The area covers 1850 ha of marshy pasture, of which 675 are strictly protected. The area hosting 600 plants, 216 bird, 20 fish, and 65 mammal species. Of the 27 amphibians, four are strictly protected. The Zasavica is designated as Ramsar. Though the area also houses a small rural museum and a farm which is home to ancient breeds such as the Balkan Donkey, the Mangulica pig, the Podolian cattle, and the local mountain horse, the nature reserve invites the visitor to experience the old marshy landscape by taking a boat trip and its rich nature. As the landscape is somewhat manicured, less intensive grazing and thus more rewilding might probably produce a better balance in terms of the landscape. Yet, it is well worth a visit.
A Spectre in Modern Day Sirmium – St. Irenaeus
During the last great persecution of Christians in the early fourth century, Irenaeus of Sirmium, together with other staunch supporters, was sentenced to death due to their resistance against sacrificing to the Roman Empire. According to his vita, he was condemned to drowning, and The Pons Basentius was chosen as the scene for the execution, which took place in March 304.
As told in some versions of his vita, the saint demanded to also be beheaded. In the end, his remains were said to be dumped into the river. The next day, his deacon, Demetrius, was also said to be martyred together with other prominent Christians living in what at that time was already a sizable Christian Community.
Between 1966-77, archaeologists discovered a martyrium in a Christian Cemetery located on the left bank of the river and to the north. Built as a small church with one nave and an apse, the archaeologists dated the building to the 4th – 6th centuries. The excavation report, recently published (Popović 2023), shows the remains of a ground-plan of a basilica and a funerary inscription mentioning the saint (basilica domini nostri Erenei). Further, the archaeologists found another 4th-century site located 150 meters from the right bank of the river near the pons Basentius. Here, the archaeologists uncovered another late antique necropolis and a martyrium, with three medieval churches, one on top of the other. The site is known from written charters in the 14th century identifying it as dedicated to St. Irenaeus.
Later, after the Avars destroyed the city, these two martyria were abandoned. During the 5th and 6th centuries, the city fell into complete disarray and it appears the names of the saints were forgotten until they were “resurrected” in the 10th century on the right bank as part of the missionary efforts launched from Bavaria and Byzantium. Apparently, St. Irenaeus and his martyred fellows were “reinvented” during this period; hence the upsurge in the number of manuscripts recounting the stories of their death. Thus, the first new church from the 10th century was built in the Frankish manner, while the Byzantine reconstruction might be dated to the beginning of the 11th century.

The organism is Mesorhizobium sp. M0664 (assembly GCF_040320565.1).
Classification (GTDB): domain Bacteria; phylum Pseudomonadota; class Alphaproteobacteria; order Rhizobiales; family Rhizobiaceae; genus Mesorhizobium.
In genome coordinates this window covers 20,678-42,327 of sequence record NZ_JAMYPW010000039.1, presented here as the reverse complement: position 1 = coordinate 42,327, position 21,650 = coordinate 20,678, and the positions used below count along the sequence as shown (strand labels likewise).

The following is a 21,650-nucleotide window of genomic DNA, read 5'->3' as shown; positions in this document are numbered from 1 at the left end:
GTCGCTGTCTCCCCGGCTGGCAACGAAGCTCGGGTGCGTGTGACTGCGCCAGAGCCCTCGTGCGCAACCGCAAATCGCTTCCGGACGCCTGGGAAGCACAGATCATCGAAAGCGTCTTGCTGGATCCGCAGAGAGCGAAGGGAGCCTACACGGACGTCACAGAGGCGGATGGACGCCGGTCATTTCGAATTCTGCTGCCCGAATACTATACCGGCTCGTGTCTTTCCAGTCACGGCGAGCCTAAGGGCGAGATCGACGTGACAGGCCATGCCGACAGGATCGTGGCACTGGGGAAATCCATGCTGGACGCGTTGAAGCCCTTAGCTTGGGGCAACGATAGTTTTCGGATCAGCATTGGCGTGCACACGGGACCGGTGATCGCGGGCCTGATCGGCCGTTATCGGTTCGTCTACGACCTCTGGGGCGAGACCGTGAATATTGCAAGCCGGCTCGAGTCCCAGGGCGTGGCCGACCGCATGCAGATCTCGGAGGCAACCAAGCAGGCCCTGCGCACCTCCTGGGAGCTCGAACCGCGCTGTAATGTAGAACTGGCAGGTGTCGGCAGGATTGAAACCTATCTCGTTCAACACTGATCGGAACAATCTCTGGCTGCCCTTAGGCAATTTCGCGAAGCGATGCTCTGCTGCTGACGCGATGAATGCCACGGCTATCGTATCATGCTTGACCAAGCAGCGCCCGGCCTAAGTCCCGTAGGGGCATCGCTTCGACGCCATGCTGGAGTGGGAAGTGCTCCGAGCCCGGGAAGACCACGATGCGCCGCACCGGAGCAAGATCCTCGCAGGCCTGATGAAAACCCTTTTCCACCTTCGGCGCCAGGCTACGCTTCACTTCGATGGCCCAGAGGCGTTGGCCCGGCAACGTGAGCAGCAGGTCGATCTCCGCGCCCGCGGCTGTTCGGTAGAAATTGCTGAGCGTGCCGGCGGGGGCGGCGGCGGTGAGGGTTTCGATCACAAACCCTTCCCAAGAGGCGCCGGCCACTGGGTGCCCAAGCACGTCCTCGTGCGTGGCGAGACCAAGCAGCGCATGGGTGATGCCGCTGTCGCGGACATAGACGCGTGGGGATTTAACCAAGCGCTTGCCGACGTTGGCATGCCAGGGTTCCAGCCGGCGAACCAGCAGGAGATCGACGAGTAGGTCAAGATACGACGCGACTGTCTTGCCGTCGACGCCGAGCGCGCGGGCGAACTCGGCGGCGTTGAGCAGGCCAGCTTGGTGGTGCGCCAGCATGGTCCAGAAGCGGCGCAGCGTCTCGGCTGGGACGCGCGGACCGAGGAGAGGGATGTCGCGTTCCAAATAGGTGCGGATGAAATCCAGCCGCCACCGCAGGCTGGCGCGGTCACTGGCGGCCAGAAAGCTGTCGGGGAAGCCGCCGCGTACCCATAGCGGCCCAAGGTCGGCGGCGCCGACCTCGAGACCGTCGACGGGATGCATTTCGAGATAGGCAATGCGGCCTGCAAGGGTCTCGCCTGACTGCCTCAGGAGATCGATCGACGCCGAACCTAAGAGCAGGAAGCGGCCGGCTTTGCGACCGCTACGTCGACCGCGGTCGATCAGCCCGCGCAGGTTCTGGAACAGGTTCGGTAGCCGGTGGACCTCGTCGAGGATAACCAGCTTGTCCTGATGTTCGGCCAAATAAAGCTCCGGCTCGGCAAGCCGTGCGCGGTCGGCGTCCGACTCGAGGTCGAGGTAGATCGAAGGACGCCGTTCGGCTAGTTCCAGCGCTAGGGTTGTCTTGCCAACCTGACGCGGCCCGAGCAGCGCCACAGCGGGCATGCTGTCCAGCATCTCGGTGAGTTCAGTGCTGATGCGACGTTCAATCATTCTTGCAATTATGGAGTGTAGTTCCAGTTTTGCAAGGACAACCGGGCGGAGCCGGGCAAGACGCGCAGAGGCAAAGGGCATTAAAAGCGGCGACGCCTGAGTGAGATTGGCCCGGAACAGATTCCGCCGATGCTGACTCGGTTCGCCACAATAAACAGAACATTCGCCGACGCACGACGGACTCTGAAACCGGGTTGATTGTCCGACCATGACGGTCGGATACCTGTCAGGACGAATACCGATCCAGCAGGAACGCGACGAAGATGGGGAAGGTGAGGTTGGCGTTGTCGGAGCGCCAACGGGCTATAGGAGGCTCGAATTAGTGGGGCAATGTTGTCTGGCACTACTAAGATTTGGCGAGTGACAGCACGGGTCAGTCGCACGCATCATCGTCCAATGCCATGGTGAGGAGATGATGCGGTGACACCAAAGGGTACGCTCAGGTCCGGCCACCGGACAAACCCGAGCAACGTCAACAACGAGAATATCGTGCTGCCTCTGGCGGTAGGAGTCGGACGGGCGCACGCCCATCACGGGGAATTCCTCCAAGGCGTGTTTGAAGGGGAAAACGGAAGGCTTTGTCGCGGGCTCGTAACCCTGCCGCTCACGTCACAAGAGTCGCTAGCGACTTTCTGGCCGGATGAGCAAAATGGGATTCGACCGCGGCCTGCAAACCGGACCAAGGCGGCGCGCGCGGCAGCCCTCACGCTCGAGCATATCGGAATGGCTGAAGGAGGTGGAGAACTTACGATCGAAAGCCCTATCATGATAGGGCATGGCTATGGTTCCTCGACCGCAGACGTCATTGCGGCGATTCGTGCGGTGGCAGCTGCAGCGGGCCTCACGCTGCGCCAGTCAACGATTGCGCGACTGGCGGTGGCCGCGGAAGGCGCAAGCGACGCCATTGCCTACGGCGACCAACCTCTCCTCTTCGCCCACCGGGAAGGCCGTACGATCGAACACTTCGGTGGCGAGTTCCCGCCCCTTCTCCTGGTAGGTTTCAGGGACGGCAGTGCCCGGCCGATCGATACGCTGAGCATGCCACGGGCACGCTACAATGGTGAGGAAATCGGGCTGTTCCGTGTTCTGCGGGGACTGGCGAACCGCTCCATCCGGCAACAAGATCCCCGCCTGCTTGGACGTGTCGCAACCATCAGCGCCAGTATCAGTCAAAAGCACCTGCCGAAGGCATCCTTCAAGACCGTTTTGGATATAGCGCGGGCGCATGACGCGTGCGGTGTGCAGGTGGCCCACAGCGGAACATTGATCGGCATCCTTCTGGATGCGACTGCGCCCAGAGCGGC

In a recent twist, Irenaeus of Sirmium was once again resurrected. Between 1990 and 1993, a bridge was built between the two parts of the town, Sremska on the left bank and Maèvanska on the right. With Sremska originally located near the border to Bosnia and Maèvanska in Serbia, and both in Vojvodina, the bridge – which was initially planned as a local piece of infrastructure – came to be caught up in the nationalistic agenda of Serbia in the 90s.
Marijana Vukovic, who has explored the history of the new bridge, found that this project occurred at the same time as Miloševic appeared on the Serbian scene. The bridge was inaugurated on the 28th of June 1993, the official remembrance date of the Battle of Kosovo 1389. At this event, Miloševic was one of the first people on the bridge, exclaiming his satisfaction with the linking up of Serbia with the autonomous province of Vojvodina, which Miloševic had incorporated into Serbia in 1989.
At the same time, it appears the name of the bridge was decided to be named after St. Irenaeus of Sirmium. This act was followed by a renaming of 39 streets, one of which was Irenaeus. Finally, a new church was erected, dedicated to the Sirmian Martyrs. This church was built between 1994-98 in Sremska Mitrovica in a district called “Little Bosnia.” Thus, the church was begun in the final hours of the civil war. Obviously, the church was intended to commemorate not just the ancient martyrs but also the “modern” (Serbian) ones spanning those who died during 1940-45 and in the 1990s. Thus, in a final twist of the tale, St. Irenaeus was refashioned as a Serbian saint.
A new book tells this story of Irenaeus of Sirmium and the invention of the many traditions surrounding his martyrium from the 4th – 21st century, while carefully curating the many versions of the vita in Latin, Greek, Old Slavonic, Georgian, and Armenian.
The study of hagiographies has generally been focused on the more prominent saints of late antiquity and the Middle Ages who inspired significant and long-lasting veneration. However, this has caused many less well-known saints to be pushed aside and forgotten. This book is a study into one such saint, Irenaeus. His short-lived cult, his feast day, and the account of his martyrdom (which had been translated into so many languages that the original is complicated if not impossible to identify) had all been forgotten during the Middle Ages. This book examines Irenaeus of Sirmium’s life, cult, sainthood, and eventual disappearance from the memory of medieval Christendom, in the context of a wider study on the memory of those less well-known saints who, like Irenaeus, became neglected and eventually forgotten.
“Irenaeus of Sirmium and His Story in the Medieval East and West” will be of interest to scholars and students alike interested in hagiography, medieval literature and history, as well as all those interested in the religious history of Byzantium, medieval Europe, and the Slavic world.